Confidently communicate chiropractic as a quality-of-life issue
One of the key factors for success in practice is your ability to confidently communicate the benefits of chiropractic care. Here I’ll make a case for the posture-longevity connection.
The science supporting chiropractic care has been growing by leaps and bounds. From the impact of posture on longevity to the improved function of the brain following a chiropractic adjustment, the evidence supporting chiropractic is stronger than ever before. Fully footnoted, this information is designed to help you communicate the benefits of chiropractic more clearly than you’ve ever been able to before.
The foundation of success in practice lies in your ability to look your patients in the eye and deliver both clinical and financial recommendations for care with absolute certainty.
The more certain you are, the stronger the action you take, the greater the results you produce, and that reinforces your certainty. When you’re wishy-washy, when you’re uncertain about the recommendations you’re making, you’re going to take weak or lame action, and guess what? That’s going to end up with poor results, poor online reviews, poor word of mouth, and that’ll reinforce your uncertainty. Let’s raise your level of certainty.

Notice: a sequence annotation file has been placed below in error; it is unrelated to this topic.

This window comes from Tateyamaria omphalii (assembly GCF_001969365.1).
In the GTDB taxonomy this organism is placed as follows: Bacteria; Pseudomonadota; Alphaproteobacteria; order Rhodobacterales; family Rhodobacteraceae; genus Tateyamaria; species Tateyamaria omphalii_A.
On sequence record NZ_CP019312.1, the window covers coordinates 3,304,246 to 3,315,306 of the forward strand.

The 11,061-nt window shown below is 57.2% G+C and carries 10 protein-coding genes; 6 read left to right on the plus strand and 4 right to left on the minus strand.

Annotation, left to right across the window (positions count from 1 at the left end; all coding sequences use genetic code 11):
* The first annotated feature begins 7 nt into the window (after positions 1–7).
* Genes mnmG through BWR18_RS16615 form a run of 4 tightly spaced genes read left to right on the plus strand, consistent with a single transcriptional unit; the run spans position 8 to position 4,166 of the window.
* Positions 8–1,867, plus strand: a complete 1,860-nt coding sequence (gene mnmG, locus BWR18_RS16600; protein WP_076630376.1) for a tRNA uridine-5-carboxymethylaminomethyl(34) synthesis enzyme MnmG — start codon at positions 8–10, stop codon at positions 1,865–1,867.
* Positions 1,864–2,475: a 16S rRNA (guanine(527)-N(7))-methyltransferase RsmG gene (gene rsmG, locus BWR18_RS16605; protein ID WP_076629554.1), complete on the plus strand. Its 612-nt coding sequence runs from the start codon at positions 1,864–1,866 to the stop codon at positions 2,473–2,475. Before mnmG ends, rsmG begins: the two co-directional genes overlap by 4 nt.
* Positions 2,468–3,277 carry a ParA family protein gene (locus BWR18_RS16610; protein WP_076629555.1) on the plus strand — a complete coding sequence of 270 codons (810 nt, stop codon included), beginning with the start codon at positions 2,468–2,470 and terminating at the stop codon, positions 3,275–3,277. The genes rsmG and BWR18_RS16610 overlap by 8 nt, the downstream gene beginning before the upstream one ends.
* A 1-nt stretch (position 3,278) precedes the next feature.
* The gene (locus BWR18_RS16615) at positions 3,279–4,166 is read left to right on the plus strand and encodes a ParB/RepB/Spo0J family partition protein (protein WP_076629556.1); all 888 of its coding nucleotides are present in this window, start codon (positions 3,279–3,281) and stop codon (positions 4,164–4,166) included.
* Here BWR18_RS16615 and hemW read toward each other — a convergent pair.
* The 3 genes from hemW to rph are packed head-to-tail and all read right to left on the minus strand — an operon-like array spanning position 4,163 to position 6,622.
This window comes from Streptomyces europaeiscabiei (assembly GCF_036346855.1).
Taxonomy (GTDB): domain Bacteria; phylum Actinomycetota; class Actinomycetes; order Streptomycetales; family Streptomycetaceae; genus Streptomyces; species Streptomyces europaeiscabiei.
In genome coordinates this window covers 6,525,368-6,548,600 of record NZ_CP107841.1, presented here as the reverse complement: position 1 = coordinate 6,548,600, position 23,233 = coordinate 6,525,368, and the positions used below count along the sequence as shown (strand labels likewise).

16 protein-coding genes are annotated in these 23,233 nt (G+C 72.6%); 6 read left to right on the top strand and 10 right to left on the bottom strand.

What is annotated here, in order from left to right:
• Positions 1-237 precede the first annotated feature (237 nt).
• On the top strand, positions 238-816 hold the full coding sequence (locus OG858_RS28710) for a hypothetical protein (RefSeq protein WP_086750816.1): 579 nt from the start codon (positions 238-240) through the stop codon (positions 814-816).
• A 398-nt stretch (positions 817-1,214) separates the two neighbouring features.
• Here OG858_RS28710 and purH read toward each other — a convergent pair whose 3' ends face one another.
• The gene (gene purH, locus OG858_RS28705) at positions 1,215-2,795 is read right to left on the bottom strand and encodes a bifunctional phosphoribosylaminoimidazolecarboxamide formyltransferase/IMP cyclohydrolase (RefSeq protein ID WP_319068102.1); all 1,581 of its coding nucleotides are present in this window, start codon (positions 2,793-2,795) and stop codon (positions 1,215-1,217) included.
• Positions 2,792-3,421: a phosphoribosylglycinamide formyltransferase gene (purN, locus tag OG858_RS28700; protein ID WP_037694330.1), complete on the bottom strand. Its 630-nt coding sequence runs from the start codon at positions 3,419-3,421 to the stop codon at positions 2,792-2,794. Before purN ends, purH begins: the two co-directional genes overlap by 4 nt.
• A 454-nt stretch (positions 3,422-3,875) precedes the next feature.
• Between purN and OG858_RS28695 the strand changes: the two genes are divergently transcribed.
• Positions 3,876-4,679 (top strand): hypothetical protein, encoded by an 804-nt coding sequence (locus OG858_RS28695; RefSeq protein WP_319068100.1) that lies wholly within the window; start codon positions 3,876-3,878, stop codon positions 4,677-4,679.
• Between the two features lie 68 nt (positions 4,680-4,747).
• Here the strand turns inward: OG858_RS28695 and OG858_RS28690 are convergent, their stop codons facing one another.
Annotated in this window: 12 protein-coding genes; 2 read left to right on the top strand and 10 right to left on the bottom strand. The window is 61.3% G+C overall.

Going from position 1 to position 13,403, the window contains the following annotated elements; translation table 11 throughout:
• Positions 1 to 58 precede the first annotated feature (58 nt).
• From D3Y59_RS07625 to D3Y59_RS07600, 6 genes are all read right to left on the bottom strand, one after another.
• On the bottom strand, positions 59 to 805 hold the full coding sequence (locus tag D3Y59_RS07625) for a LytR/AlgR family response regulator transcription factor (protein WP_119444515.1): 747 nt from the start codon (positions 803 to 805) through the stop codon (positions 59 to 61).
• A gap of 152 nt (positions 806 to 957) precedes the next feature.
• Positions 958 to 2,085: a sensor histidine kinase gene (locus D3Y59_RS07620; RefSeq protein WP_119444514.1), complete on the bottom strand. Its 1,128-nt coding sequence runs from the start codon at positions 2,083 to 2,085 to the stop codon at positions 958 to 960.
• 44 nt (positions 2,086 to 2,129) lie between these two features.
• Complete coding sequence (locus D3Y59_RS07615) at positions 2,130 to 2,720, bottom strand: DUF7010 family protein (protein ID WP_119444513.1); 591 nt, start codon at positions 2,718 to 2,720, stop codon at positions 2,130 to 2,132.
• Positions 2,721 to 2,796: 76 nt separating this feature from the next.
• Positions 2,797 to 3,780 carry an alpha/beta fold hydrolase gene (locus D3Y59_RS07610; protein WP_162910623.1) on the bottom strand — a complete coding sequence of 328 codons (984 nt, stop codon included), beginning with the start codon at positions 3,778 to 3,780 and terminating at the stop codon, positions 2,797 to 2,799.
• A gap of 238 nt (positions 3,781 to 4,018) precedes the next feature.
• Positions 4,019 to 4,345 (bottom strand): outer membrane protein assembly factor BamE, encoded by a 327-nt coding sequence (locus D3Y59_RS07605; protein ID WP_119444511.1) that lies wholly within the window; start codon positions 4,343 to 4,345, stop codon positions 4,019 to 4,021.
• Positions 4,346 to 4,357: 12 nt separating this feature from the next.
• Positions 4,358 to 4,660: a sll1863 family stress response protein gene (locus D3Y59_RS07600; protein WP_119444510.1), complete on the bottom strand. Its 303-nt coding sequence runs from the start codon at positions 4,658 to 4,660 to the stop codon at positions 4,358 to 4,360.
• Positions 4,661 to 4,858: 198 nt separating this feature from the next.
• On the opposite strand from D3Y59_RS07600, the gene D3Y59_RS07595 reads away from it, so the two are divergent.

The posture connection
Posture is one of the most overlooked aspects of good health and longevity. When my dad was a chiropractor back in the 1960s, every chiropractic practice had a low-tech piece of analysis equipment. It was basically an eyehook, a piece of string and a fishing weight down at the bottom of it.
That was called a plumbline. Postural analysis was an essential part of the chiropractic evaluation. Today, research shows a clear connection between poor posture, diminished longevity and diminished quality of life. The effect of posture on health is becoming more evident. Spinal pain, headache, mood, blood pressure, pulse and lung capacity are all among the functions most easily influenced by posture. Researchers outside of chiropractic are noting the effects of posture on quality of life, longevity and all the biomarkers of a good, healthy life.1